Poetic Inspiration with Shani Mootoo | Book*hug Press

Poetic Inspiration with Shani Mootoo

Next up in our “Poetic Inspiration” series is Shani Mootoo, author of Oh Witness Dey! 

B*: Please share up to three poetry books or poets that are important to you, and helped influence the writing of Oh Witness Dey! Please also share how they influenced your book.

SM: Amongst the several poets whose shoulders I have climbed and continue to climb are two who have influenced me not only in the writing of Oh Witness Dey! but throughout my various art practices, and even in how I live my life.

John Cage is famously known as a composer, but his book M: Writings ‘67-’72 (Wesleyan University Press, 1969) is an interesting exercise in using structuring rules, within which to break all others. Cage employed over 700 different typefaces in this one book, and a variety of structures from one ‘poem’ to the next. In a beautiful forward, he writes about syntax:

“Syntax, according to Norman O. Brown, is the arrangement of the army. As we move away from it, we demilitarize language. This demilitarization of language is conducted in many ways; a single language is pulverized; the boundaries between two or more languages are crossed; elements not strictly linguistic (graphic, musical) are introduced; etc. Translation becomes, if not impossible, unnecessary.”

M and this passage have been, for decades, how-to instructions in all my artmaking and creative writing. It has been a map of how to use (and instructively ab-use) language; specific to me, the language of the coloniser, as it collides with the various and constantly influx resistance syntaxes of the colonised. But it is not just Cage’s writing that influences my own. His (in)famous musical work 4’33” is a bold faced instruction on how to listen, how to perform, what is music, what is silence…is silence even silence? This translates, for me, to questions about the tools of writing, and writing poetry in particular. Through M, for instance, I am instructed in the art and act of questioning the media in which one works, the content, the form, and the material. Much of this is borne out in my writing of Oh Witness Dey!

Speaking frankly and honestly, as an immigrant to this country and a person with multiple minority identities, I do not always feel I have the luxury or privilege of making art that is about ordinary things, the easy and pleasant joys that do mean so much to me. I must ‘speak out’ but I can’t ignore the gorgeousness of life, either. Gregory Scofield’s book Love Medicine and One Song (Polestar in 1997) is one of my all-time favourite books. Queer love is not only as ordinary as Nabakov-love, but as beautiful, and as poignant as Dionne Brand’s political poetry. How to write and be heard when it comes to the hard things in life. How to seduce the reader into listening, into loving what you have to say, even when it is difficult. How to make what is taboo ordinary, and beautiful. I have followed this book in life and writing for almost three decades. If you know it, you may well see its influence, combined with Cage’s, on how I approach my work and life.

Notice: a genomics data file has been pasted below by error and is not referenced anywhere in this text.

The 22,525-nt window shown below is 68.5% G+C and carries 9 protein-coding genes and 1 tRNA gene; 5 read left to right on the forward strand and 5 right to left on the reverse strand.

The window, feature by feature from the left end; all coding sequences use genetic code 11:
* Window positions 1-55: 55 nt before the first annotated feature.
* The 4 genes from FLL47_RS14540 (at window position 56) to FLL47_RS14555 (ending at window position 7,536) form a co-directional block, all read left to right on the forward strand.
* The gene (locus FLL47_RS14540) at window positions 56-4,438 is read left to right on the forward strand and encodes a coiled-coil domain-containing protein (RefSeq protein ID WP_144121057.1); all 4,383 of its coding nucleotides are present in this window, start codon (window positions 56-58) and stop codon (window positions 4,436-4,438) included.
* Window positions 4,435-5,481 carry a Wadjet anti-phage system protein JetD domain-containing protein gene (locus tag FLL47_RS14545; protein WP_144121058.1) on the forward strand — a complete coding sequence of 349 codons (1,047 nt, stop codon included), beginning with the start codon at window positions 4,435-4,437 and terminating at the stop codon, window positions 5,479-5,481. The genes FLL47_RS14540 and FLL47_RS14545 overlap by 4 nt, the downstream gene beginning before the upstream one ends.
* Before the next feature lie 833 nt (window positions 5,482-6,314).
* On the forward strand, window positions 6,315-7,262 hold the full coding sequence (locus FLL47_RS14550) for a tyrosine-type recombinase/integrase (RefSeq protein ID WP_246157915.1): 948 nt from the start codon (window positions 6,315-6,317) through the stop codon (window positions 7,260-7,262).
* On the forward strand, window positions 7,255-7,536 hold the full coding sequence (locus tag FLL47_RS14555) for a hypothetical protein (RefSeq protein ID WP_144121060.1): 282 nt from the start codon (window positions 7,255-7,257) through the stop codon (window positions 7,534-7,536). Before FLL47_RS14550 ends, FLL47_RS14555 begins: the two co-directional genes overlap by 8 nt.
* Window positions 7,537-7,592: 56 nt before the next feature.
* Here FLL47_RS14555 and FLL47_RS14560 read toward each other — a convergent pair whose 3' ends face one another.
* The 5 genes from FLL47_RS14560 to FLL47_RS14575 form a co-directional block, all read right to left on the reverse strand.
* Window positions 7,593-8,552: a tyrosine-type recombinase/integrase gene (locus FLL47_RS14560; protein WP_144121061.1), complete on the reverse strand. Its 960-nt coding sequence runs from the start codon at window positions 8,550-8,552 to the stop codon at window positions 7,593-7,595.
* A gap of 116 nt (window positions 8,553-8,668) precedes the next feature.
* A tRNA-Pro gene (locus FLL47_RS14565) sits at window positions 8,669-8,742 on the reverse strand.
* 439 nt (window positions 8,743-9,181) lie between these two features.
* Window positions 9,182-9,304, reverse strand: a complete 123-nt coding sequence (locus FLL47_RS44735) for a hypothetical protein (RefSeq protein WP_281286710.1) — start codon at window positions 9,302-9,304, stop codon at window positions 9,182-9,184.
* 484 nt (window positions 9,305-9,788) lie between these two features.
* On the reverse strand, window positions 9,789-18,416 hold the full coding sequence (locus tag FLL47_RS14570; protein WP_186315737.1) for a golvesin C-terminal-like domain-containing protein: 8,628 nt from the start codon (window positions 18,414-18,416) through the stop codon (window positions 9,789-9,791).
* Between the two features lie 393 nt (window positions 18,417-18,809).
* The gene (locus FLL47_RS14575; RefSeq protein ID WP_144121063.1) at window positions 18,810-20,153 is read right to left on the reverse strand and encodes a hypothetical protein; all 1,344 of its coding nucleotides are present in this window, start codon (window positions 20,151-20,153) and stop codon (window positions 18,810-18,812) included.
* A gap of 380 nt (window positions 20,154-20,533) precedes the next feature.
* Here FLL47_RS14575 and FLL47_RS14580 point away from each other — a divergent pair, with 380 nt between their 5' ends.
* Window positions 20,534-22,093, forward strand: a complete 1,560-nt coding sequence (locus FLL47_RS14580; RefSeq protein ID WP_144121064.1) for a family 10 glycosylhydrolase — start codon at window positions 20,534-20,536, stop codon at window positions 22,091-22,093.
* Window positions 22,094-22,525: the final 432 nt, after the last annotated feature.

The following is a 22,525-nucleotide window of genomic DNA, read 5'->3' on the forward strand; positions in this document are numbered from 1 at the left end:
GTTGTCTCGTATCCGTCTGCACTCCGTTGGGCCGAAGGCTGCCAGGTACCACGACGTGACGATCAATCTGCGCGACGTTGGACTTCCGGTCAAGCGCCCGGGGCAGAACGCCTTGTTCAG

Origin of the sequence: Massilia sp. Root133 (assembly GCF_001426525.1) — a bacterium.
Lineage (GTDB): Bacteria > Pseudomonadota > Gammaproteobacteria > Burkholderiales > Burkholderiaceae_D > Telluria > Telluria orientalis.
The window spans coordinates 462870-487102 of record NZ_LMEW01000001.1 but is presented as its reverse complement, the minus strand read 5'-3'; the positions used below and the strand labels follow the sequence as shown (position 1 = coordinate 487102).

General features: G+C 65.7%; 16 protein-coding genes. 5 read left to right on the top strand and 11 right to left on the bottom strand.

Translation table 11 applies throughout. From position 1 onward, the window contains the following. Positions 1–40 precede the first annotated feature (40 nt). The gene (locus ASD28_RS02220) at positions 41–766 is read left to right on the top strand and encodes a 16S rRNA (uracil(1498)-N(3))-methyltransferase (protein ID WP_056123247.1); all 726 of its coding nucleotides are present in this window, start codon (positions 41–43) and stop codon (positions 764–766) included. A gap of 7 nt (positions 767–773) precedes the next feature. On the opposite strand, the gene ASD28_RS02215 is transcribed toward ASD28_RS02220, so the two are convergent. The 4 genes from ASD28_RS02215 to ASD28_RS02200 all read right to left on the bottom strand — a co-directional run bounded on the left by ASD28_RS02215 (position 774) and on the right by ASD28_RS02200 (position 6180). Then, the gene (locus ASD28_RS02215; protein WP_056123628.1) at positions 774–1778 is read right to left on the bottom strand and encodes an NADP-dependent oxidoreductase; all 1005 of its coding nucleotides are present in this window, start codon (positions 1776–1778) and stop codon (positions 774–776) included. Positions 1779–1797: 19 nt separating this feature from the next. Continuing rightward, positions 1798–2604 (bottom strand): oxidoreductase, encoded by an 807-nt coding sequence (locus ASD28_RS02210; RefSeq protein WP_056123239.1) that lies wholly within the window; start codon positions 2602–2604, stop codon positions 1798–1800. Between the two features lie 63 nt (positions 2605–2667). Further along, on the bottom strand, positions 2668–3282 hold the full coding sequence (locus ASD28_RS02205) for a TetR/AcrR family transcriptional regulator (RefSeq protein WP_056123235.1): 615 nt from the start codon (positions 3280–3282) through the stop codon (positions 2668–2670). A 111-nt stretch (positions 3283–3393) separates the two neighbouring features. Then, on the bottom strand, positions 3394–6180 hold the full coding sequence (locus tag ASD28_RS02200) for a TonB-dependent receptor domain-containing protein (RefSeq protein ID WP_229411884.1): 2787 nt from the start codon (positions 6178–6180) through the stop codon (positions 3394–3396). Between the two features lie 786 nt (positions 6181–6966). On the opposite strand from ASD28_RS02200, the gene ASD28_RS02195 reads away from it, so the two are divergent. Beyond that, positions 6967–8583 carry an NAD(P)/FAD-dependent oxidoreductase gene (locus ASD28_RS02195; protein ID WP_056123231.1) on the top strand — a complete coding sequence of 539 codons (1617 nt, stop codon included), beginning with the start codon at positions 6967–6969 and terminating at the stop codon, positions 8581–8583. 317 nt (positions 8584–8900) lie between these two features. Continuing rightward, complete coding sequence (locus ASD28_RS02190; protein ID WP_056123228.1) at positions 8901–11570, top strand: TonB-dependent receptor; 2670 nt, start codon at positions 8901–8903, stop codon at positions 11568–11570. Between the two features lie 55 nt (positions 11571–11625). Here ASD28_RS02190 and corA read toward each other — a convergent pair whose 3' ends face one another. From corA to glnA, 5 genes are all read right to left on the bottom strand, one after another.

B*: Please share a writing prompt for aspiring poets that you have used to start composing a new poem.

SM: It is extremely difficult for most of us to perfectly still our mind. Pictures, words, fragments of ideas float through and interrupt. In these fragments, however, are gems. If you want to snatch these gems and put them to work, you have to train yourself to purposefully move in and out of the stillness. You will find, when you can successfully let go of riding trains of thought, that a word or a phrase will surface. You don’t want to follow these to any kind of sense or conclusion, but to catch precisely that word or phrase and jot it down as it has come, sensible or not. Go back to the state of stillness, and wait for another word or grouping of words to creep in. Grab that too. Continue this for five or ten minutes. It is interesting how the stilled mind acts as a vessel that holds the detritus of our lives. But that detritus is rich, like humus. At the end of a period like this, you may well find that the words and phrases, seemingly random and unlinked, are in fact gems that can provide the skeleton of a surprisingly cohesive poem that was waiting to be born.

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